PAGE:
In its latest stark report, the Intergovernmental Panel on Climate Change describes significant and worsening environmental risks to the world’s poorer countries. Indeed, the situation is so severe in 11 countries that any amount of corporate investment right now isn’t likely to improve their situations should global shocks strike, including climate change. The countries – Algeria, the Congo, Cuba, Ethiopia, Honduras, Libya, Madagascar, Nepal, Nicaragua, Syria and Venezuela – all rank below 100 on the University of Notre Dame Global Adaptation Index, a measure of a country’s vulnerability to global challenges in combination with its readiness to improve resilience.
The critical issue for these countries remains their preparedness to accept investment in adaptation or resiliency. In countries such as Yemen, Syria, and Nepal, political instability and violence are trending downward, decreasing investment readiness. In Venezuela, it’s the rule of law; in Nicaragua and Madagascar, it is a dearth of education opportunities. And in Libya, it’s the lack of a voice and accountability.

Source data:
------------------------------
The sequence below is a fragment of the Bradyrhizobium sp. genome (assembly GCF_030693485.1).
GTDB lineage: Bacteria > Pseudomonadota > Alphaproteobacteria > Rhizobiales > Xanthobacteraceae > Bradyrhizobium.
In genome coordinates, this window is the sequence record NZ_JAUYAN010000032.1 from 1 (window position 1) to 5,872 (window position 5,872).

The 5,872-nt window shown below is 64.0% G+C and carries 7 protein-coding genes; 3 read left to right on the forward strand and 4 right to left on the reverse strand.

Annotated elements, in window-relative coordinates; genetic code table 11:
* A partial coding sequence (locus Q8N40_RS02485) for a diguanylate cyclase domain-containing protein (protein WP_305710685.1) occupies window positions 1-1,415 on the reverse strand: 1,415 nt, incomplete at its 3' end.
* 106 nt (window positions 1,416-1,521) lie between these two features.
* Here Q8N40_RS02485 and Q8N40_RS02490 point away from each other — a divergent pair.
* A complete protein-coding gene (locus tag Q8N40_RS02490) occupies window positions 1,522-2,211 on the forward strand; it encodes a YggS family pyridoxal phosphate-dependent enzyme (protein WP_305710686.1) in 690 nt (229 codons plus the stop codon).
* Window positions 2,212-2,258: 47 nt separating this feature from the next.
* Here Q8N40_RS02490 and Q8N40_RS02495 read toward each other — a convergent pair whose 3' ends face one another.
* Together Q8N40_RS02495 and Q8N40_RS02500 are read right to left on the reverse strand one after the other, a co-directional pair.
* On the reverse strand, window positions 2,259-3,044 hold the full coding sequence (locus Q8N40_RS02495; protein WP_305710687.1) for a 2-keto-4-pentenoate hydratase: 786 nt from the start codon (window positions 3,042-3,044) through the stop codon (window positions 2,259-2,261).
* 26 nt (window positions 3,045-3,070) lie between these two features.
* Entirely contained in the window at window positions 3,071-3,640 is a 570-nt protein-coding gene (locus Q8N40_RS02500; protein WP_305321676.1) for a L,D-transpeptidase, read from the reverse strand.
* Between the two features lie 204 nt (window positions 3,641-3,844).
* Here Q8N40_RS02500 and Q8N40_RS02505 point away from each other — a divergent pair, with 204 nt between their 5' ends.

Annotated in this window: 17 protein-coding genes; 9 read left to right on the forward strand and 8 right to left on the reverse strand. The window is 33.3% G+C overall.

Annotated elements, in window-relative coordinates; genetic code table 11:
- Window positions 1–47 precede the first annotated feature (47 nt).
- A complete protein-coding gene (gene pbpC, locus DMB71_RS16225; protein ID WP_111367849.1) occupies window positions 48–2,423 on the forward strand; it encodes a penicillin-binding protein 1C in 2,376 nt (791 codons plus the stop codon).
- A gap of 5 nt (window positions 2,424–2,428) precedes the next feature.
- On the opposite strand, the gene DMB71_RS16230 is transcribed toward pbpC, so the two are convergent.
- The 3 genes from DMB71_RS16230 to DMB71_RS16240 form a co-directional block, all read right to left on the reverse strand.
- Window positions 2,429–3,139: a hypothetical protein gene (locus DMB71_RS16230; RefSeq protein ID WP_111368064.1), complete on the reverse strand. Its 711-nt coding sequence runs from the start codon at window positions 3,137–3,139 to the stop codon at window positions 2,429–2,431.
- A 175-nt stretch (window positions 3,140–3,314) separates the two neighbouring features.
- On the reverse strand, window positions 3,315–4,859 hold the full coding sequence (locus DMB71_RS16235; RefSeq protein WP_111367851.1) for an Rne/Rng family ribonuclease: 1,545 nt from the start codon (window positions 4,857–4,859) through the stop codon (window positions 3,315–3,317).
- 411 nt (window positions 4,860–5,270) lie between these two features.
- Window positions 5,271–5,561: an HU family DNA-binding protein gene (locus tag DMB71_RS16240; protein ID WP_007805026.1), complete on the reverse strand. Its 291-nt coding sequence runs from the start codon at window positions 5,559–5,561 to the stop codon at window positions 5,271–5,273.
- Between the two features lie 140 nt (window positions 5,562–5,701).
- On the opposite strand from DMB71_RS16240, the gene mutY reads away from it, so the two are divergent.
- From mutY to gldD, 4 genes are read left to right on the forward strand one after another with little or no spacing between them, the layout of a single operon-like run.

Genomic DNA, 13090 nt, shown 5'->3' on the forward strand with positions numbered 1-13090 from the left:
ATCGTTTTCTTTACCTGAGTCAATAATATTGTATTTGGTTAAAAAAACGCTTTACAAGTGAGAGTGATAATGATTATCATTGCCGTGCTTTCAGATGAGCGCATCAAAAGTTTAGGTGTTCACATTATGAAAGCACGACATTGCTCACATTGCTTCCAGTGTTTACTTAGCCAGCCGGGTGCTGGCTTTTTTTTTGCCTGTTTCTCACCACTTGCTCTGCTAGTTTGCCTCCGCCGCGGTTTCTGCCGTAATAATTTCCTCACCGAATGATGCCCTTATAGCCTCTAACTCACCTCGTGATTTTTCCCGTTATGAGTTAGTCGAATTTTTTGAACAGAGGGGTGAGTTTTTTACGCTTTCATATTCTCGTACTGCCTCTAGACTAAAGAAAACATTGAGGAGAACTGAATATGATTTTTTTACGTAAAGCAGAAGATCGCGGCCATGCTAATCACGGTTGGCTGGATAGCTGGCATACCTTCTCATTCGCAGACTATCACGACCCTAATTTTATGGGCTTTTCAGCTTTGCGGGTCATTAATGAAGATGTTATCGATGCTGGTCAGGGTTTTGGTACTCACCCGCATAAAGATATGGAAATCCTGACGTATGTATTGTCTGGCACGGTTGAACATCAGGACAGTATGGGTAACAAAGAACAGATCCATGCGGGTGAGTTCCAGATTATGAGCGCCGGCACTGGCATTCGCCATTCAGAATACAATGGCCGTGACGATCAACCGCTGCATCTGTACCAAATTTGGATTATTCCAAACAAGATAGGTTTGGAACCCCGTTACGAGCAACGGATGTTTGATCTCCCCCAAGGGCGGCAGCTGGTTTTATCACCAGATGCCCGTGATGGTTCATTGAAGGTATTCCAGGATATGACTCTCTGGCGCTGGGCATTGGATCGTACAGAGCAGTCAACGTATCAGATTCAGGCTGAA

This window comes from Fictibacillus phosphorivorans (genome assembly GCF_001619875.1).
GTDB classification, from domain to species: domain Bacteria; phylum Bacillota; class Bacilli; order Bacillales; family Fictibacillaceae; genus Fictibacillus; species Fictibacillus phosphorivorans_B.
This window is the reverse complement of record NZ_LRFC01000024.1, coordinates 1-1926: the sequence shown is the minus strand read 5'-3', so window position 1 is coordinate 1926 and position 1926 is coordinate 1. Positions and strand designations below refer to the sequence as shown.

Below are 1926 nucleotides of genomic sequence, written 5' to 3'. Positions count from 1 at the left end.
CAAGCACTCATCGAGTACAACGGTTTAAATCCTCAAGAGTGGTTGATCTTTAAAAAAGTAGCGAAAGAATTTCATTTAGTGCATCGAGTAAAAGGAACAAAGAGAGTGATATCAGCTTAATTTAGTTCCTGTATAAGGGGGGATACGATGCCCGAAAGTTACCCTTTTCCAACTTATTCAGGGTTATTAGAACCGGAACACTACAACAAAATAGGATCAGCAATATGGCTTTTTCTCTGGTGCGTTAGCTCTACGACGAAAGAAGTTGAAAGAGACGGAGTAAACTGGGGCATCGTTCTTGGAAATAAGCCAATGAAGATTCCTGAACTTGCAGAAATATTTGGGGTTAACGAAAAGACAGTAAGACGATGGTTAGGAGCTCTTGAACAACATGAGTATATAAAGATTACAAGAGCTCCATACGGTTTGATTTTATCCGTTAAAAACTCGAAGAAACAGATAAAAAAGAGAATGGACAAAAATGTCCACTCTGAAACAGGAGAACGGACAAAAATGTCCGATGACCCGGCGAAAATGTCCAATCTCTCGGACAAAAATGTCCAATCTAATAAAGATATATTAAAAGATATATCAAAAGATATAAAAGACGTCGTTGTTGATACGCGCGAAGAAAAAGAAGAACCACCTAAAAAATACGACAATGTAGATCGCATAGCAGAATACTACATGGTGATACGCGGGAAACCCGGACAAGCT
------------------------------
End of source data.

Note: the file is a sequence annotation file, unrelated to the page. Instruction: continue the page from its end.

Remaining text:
Many of these countries already have experienced weather extremes. Consider Syria’s drought that forced 800,000 farmers to migrate to the cities in recent years, or the unprecedented flooding in Nicaragua in 2013. Will they prove to be resilient to the next climate disruption? It’s not likely.
They must focus on their governance, social systems and economic structures to turn their readiness trend around and increase the likelihood that they can attract private and public investments to help them endure their vulnerabilities to climate change.